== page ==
I enjoy solving problems on a shoe string budget with next to no resources. Well… not really. But, because I work with small businesses from time to time that often is the main design requirement. Another design requirement that often doesn’t fall in line with “cheap” is disaster recovery. Fortunately I was able to talk the clients into Cisco gear at one point in the past.
Archive Full Configurations
Backup, archiving and compliance management of Cisco device configurations is best handled by a robust network management solution. Something like Cisco’s LMS or the newer Cisco Prime Infrastructure work for larger organizations while Cisco Network Assistant or a number of other solutions fit the bill for small businesses. The thing is the client has three switches and no real desire to implement a system that will take more resources or money to maintain even if I the capital expense is low. In previous posts I have addressed how to backup IOS configurations with scripts on both Linux and Windows systems. I also addressed command accounting with the open source implementation of TACACS+. The Cisco IOS feature that addresses this goal is “archive”. To get started lets log in and explore our options. From global configuration mode:
sw1(config)#archive sw1(config-archive)#? Archive configuration commands: default Set a command to its defaults exit Exit from archive configuration mode log Logging commands maximum Maximum number of backup copies no Negate a command or set its defaults path Path for backups rollback Rollback parameters time-period Period of time in minutes to automatically archive the running-config write-memory Enable automatic backup generation during write memory
As you can see there are a handful of options. Let’s configure the device to back up its configuration to a specific destination.
sw1(config-archive)#path ? flash: Write archive on flash: file system ftp: Write archive on ftp: file system http: Write archive on http: file system https: Write archive on https: file system rcp: Write archive on rcp: file system scp: Write archive on scp: file system tftp: Write archive on tftp: file system
As you can see we have even more options here. I will be using a TFTP server for this demo. When specifying a path its worth being aware that the format is something like this:
Will yield a file something like this:
Next you will have to set the frequency of the backup in minutes. Let’s say we want to back up every week. That would be periods of 7 days x24 hours a day x60 minutes an hour = 10080 minutes. Do the math accordingly for the period of time you want to use and key the configuration like this:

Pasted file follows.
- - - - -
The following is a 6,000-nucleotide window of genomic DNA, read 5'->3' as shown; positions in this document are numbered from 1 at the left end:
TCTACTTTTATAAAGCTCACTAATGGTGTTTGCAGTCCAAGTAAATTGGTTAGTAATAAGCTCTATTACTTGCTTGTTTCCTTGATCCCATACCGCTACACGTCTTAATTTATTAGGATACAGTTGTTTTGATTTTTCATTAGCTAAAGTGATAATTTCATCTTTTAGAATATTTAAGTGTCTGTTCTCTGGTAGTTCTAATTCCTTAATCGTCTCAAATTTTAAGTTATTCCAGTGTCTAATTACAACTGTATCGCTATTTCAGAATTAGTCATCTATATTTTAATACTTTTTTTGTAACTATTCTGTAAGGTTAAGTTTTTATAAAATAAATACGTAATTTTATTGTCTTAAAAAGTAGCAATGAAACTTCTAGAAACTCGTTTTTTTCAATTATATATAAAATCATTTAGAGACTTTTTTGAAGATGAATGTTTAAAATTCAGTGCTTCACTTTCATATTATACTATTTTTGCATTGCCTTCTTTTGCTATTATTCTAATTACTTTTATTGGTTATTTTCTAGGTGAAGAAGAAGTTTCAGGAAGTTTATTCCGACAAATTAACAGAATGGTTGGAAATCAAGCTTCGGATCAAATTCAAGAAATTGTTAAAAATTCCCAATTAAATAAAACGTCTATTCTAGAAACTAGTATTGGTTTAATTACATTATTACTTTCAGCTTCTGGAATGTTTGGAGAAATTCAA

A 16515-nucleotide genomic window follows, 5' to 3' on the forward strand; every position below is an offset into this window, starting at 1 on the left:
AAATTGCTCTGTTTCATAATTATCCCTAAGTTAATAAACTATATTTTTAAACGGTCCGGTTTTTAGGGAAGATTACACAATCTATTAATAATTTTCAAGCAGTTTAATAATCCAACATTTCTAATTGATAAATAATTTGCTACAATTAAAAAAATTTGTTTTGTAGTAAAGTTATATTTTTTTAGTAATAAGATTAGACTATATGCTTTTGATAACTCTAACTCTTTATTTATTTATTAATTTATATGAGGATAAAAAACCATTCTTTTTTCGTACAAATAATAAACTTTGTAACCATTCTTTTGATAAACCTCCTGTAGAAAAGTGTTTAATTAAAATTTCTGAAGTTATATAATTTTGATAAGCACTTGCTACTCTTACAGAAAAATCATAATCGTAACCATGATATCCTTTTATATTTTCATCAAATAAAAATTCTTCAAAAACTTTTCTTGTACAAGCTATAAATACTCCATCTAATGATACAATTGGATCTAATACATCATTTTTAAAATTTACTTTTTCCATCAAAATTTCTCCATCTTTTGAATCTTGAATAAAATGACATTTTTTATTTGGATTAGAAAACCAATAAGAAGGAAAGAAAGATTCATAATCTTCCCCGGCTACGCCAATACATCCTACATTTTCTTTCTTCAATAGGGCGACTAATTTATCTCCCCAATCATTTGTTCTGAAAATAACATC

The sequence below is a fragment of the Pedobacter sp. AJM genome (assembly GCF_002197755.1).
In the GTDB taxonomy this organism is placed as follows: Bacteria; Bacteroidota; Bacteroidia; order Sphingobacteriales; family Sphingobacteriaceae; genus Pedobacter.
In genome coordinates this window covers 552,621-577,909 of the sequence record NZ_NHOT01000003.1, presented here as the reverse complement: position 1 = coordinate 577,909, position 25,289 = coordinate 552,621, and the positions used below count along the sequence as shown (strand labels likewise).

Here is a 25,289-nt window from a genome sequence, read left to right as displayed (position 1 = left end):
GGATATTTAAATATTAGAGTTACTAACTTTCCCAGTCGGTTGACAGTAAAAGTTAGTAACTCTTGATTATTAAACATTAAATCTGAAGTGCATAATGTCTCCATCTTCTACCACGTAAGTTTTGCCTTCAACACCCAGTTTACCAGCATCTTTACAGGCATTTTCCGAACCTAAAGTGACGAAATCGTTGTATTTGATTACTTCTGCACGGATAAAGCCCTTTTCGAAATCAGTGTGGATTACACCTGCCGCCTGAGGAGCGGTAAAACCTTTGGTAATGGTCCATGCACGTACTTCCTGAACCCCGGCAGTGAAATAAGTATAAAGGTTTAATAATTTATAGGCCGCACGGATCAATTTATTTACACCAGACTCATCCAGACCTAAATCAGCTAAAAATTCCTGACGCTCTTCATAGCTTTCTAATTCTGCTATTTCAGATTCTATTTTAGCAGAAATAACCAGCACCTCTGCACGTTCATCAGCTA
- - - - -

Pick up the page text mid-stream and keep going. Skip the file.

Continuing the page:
sw1(archive)# time-period 10080
There is also an option to backup when changes are saved to the startup configuration. This looks something like this:
Be aware that this archives the configuration AFTER applying your changes.
Now, let’s jump back to privileged mode and check the archive status. This is done with the “show archive” command.
sw1#show archive The maximum archive configurations allowed is 10. The next archive file will be named tftp://192.168.1.10/sw1--2 Archive # Name 1 tftp://192.168.1.10/sw1Nov-30-11-32-24-0 2 tftp://192.168.1.10/sw1Nov-30-11-40-53-1
Finally, if you are about to make changes and would like to archive a copy simple issue a “archive configuration” command from the global configuration mode.
sw1#archive config !
Log Configuration Changes
Another awesome feature of archive is the ability to store the commands that users issues. To configure these options head back into the archive configuration.
sw1(config)#archive sw1(config-archive)#log config sw1(config-archive-log-cfg)#? commands for controlling config logging: default Set a command to its defaults exit Exit from the log config submode hidekeys suppress output (e.g. passwords) when displaying logged commands logging Modify config logging parameters no Negate a command or set its defaults notify Send logged commands to target applications record What to record in the config logger
As you can see there are a few options here as well. Lets configure logging now.
sw1(config-archive-log-cfg)#hidekeys sw1(config-archive-log-cfg)#logging enable sw1(config-archive-log-cfg)#logging size 500
Use “hidekeys” hides passwords, etc, “logging enable” turns the logging function on and finally “logging side 500” allows 500 log entry to be stored. To view the command log lets jump back to enable mode and have us a look.
sw1#sh archive log config all idx sess user@line Logged command 1 1 schaeffer@vty0 | logging enable 2 1 schaeffer@vty0 | hidekeys 3 1 schaeffer@vty0 | logging size 400
There are multiple points of documentations on Cisco’s site. Here is one I found the most useful: http://www.cisco.com/en/US/docs/ios/12_3t/12_3t4/feature/guide/gtconlog.html
I hope everyone found this useful!